OpenTuition | ACCA | CIMA
Free ACCA and CIMA on line courses | Free ACCA, CIMA, FIA Notes, Lectures, Tests and Forums
Spread the word
If you have benefited from our materials, please spread the word so more students can benefit.
To help us keep materials up to do and add new content you can also donate
August 22, 2018 at 5:00 am
Hi John It’s interesting how the learning rate is calculated. Thanks a lot
John Moffat says
August 22, 2018 at 6:42 am
Thank you fo r your comment 🙂
August 15, 2018 at 12:49 pm
Sir, I just wanted to say you are a wonderful lecturer and your lectures are helping me understand the paper F5!
August 15, 2018 at 7:05 pm
Thank you very much for your comment 🙂
July 6, 2018 at 6:28 pm
Thank you sir for such great lectures But the way I did was like more complicated and time consuming but still I got 0.833333 I did the reverse of the doubling method by making the learning effect as x and total time as y and for the second unit y+25. So 80x/100(average time) = y(total time for first unit) 55x/100(average time) = y+25(total time for second unit)
And then I substituted y with 80x/100 and found out x and got 0.8333
Can this be a possibility??
July 6, 2018 at 6:31 pm
Sorry sir, My whole comment is wrong 🙁 Forgive me…..
July 6, 2018 at 7:13 pm
No problem 🙂
June 4, 2018 at 6:21 pm
Hi, I’m a little confused with this question from the specimen CBE.
The first phase of production has now been completed for the new car seat. The first unit actually took 12.5 hours to make and the total time for the first eight units was 34.3 hours, at which point the learning effect came to an end. Chair Co are planning on adjusting the price to reflect the actual time it took to complete the eighth unit.
What was the actual rate of learning which occurred (to two decimal places)?
They have shown the workings but I can’t calculate how they arrived at the answer. The equation throws me off when I get to 0.343 = r3
June 5, 2018 at 5:28 am
You must ask this sort of question in the Ask the Tutor Forum, and not as a comment on a lecture.
January 20, 2018 at 10:15 am
Average time for the 1st unit 100 Average time for the 4th unit 50 So, learnig rate will be 50/100=50% Is the correct sir?
January 20, 2018 at 11:38 am
No it is not correct.
If the average time per unit when they make 4 units is 50, then the learning rate will be the square root of 50/100.
December 1, 2017 at 5:32 pm
sorry its a mistake should be 14 units****
December 1, 2017 at 5:30 pm
or the first unit take 100 hrs and the average time for next 14 hours is 60 what is the learning rate?
December 2, 2017 at 8:48 am
You could not be asked this in the exam because it would mean using the formula ‘backwards’ which is not in the syllabus. You can only be asked this sort of question if it involves doubling.
December 1, 2017 at 5:26 pm
I still dit not get the last bit tried a lot i know its silly but im stuck,,could you please help me?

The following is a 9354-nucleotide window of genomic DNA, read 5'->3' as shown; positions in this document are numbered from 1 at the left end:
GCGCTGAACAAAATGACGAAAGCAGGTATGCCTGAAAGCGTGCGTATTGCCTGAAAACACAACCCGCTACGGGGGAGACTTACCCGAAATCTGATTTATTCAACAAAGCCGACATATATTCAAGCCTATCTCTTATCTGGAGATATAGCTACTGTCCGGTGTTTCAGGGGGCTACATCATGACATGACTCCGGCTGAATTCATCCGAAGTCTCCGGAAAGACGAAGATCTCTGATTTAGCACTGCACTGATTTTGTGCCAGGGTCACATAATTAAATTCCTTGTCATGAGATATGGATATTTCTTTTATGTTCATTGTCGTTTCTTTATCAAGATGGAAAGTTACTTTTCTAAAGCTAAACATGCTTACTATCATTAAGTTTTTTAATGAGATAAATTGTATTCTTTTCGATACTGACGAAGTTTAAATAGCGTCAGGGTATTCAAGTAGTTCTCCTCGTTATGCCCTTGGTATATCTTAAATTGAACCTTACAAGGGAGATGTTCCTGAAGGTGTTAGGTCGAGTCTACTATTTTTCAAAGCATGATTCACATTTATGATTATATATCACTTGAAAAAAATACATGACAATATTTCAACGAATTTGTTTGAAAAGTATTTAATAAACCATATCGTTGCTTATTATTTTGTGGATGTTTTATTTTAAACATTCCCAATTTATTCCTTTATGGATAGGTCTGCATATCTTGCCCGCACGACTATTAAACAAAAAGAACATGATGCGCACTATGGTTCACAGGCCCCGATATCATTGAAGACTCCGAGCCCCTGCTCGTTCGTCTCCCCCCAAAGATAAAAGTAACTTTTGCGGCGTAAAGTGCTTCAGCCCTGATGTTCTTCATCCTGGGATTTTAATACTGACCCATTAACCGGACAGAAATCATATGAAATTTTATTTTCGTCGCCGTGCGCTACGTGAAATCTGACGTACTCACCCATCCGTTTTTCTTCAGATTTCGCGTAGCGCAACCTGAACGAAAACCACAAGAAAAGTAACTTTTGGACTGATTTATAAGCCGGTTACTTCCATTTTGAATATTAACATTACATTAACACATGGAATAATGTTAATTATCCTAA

if first unit take 100 hours and the average time for 4 unit is 50 what is the learning rate? could you please show the calculation? 100 . . 50 ?
December 2, 2017 at 8:50 am
4 units involves doubling twice (1 to 2; 2 to 4)
Therefore the learning rate is the square root of 50/100 = 0.71 or 71%
November 19, 2017 at 10:05 pm
At the end of this lecture – is the learning rate 37.5%?
First unit – 100
Fourth Unit – 50
Average time – 100+50 /4 = 37.5
37.5/100 = 37.5% learning curve effect
November 20, 2017 at 8:11 am
No. If you want the average then you need the times for the second and third as well!!
Anyway, 50 is the average time if we make 4 units, not the time for the 4th unit.
November 20, 2017 at 8:55 pm
Thank you for the quick reply.
I’ve tried countless ways of doing this but can’t see how one could work their way back to get the learning rate.
You’re saying the first unit takes 100 hours, and the third and fourth have an average rate of 50 hours (combined). This makes an unknown value to get to the second unit’s average time by the use of simple arithmetic, yes?
November 21, 2017 at 1:16 pm
But the second unit does not have ‘an average time’!!
Suppose the first unit take 100 hours and the second unit takes 50 hours. Then the average time per unit when they make two units is (100 + 50) / 2 = 75 hours.
The learning rate applies to the average time per unit, so in this case the learning rate would be 75/011 = 0.75 or 75%
I do suggest that you watch both of the lectures again.
November 21, 2017 at 11:42 pm
Hi John, Here the last bit calculation is without second unit: So, r2 = 50/100 r=70.71% Is it the correct answer.
November 21, 2017 at 11:50 pm
I think my early comment is wrong.
r2 = [(50+100)/4] / 100 = 0.375 r = 61.24% Is this the right way. I’m getting bit confused, please help.
November 22, 2017 at 8:49 am
Please watch the lecture again. I do not write that the time for the 4th unit is 50. I write that the average time if they make 4 units is 50 per unit. (This would be the total time for all 4 units divided by 4 to get the average time per unit).
Then r^2 will be equal to 50/100.
November 22, 2017 at 11:22 am
Ok. Thank you for the clarification of my mistake sir.
November 22, 2017 at 3:31 pm
You are welcome 🙂
October 19, 2017 at 5:36 pm
i wanted to know why did you divide the 67.5 with the 80?
isn’t the 67.5 the learning rate?
if it is not then what is it called (the 67.5)?
October 20, 2017 at 8:40 am
67.5 is certainly not the learning rate – it is the average time per unit when they make two units. The learning rate is 67.5/80, using the doubling rule. Have you watched part (a) of this lecture??
October 20, 2017 at 11:08 am
yes i have watched the part (a)
Actually i was a bit confused but now i can clearly understand about the example you have shown in this video and differentiate the average time per unit and the learning rate
thank you so much sir for guiding me 🙂 🙂
October 20, 2017 at 3:38 pm
You must be logged in to post a comment.